• California ranchers are strongly interested in PES programs, particularly those tied to wildlife habitat.
  • California ranchers recognize the importance of the environmental benefits provided by their land and want to improve these benefits with the right mix of assistance and incentives.
  • California ranchers prefer flexible program structures that are built on shorter contracts, larger payments, and non-profit organizations or private companies as administrators.

The report is still in its final stages and has not been released to the general public. A shorter report and blog post will be accompanied with the release of the final report within the next few weeks. Stay tuned.

Posted in California, Paying for Conservation0 Comments

A fair scale for mitigation

A fair scale for mitigation

Compensatory mitigation projects that fully offset development-incurred losses are, unfortunately, far and few.  When it comes to biodiversity, species decline continue.  ‘Restoration at multiple trophic levels’ (2003), by Deborah French McCay and Jill J. Rowe, laid out a novel approach to compensatory mitigation, based on the North Cape oil spill, presenting a new framework for estimating the appropriate scale of restoration: primary production, across multiple trophic levels.

Aerial view of the January 19, 1996 North Cape oil spill, with the tug boat Scandia in the upper portion of the photo, and the tank barge North Cape in the lower portion. An estimated 828,000 gallons were spilled, resulting in hundreds oiled birds and large numbers of lobsters, surf clams and sea stars found dead on the beach. The North Cape oil spill is considered to be an important legal precedent since it was the first major oil spill to occur after the 1990 Oil Pollution Act, passed in the wake of the devastating Exxon Valdez spill in Alaska. Photography by E.R. Gundlach.

Having concluded that species impacted by the North Cape spill would benefit especially from habitat restoration, McCay and Rowe’s model “builds upon food chain energetic and habitat equivalency analysis, […] convert[ing] losses of production of multiple species to an energetically equivalent single trophic level so that the scale of necessary compensatory restoration can be computed.”  So, food webs and trophic energy efficiencies can be used to pinpoint the level at which restoration appropriately compensates for the total spill-related injury; trophic level dynamics would then ensure that the system would return to a normal balance.  Additionally, McCay and Rowe correct for the delay between injury and restoration by considering the biomass directly lost plus that not produced at a 3% annual discount rate, as recommended by NOAA.  Thus, they came to the conclusion that restoration of around 20 acres of highly productive eelgrass beds, combined with ongoing recovery activities, would sufficiently compensate for spill injuries with no net loss.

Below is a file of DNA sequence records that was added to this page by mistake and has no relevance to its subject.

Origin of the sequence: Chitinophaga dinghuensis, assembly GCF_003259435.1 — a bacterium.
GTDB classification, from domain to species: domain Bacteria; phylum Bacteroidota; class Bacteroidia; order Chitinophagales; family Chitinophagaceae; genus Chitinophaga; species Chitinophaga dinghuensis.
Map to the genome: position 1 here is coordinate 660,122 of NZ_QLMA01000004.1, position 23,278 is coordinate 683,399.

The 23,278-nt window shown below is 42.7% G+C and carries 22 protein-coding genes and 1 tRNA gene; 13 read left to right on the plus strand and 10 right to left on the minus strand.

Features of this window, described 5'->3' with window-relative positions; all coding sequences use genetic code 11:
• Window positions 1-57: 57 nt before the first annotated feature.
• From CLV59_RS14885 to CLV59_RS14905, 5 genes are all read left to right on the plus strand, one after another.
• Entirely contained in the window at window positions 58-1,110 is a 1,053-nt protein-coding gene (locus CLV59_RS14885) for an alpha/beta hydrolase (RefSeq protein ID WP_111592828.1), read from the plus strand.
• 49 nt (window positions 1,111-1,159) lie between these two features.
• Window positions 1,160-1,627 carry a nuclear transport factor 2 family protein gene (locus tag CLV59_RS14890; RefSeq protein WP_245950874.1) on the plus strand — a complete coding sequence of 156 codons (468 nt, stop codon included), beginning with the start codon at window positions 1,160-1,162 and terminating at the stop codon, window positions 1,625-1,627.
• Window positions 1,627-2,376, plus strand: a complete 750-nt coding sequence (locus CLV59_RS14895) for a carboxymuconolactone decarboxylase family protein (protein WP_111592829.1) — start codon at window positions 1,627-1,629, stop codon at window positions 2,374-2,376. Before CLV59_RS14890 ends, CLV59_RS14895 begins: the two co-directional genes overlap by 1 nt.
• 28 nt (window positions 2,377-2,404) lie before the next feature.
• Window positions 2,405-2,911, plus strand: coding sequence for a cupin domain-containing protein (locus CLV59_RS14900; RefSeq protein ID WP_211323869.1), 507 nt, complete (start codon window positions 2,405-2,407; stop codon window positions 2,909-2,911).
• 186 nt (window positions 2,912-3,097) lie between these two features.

McCay and Rowe are the first to admit that their model presents shortcomings linked to the uncertainty that lies in estimate-driven modeling, and the use of primary production as a proxy for multiple ecosystem processes.  Nonetheless, they argue that “[u]sing production as the scaling metric also allows for differences in body size and growth rate between the individuals killed and the ones added by restoration while still achieving equivalence and thus compensatory replacement.”  While conceding their model has room for improvement, they assert that they have opened up new paths for research – a different ecosystem function may be a more suitable vector for evaluating restoration benefits, and needs only to be discovered.

Example of trophic pyramid, from National Park Service. In McCay and Rowe's model, development incurred-loss of consumers (herbivores and carnivores) can be appropriately offset through primary production.

While this approach, as interpreted for an oil spill, lacks the advantage of species specificity, it presents an exciting venue for compensatory mitigation and endangered species incidental take permits (ITPs).  Rooted in sound understanding of species and habitat interactions, mitigation could compensate for take of listed species to a standard that sustains ecosystem processes and adequately offsets the loss caused, without being arbitrary or punitive to the developer.  The current incidental take calculation process is far from perfect, and the adoption of objective and appropriate mitigation scaling could bring ITPs one step closer to their intended purpose: to strike a balance between development interests and species recovery efforts.

Posted in Imperiled Wildlife, Paying for Conservation, Uncategorized0 Comments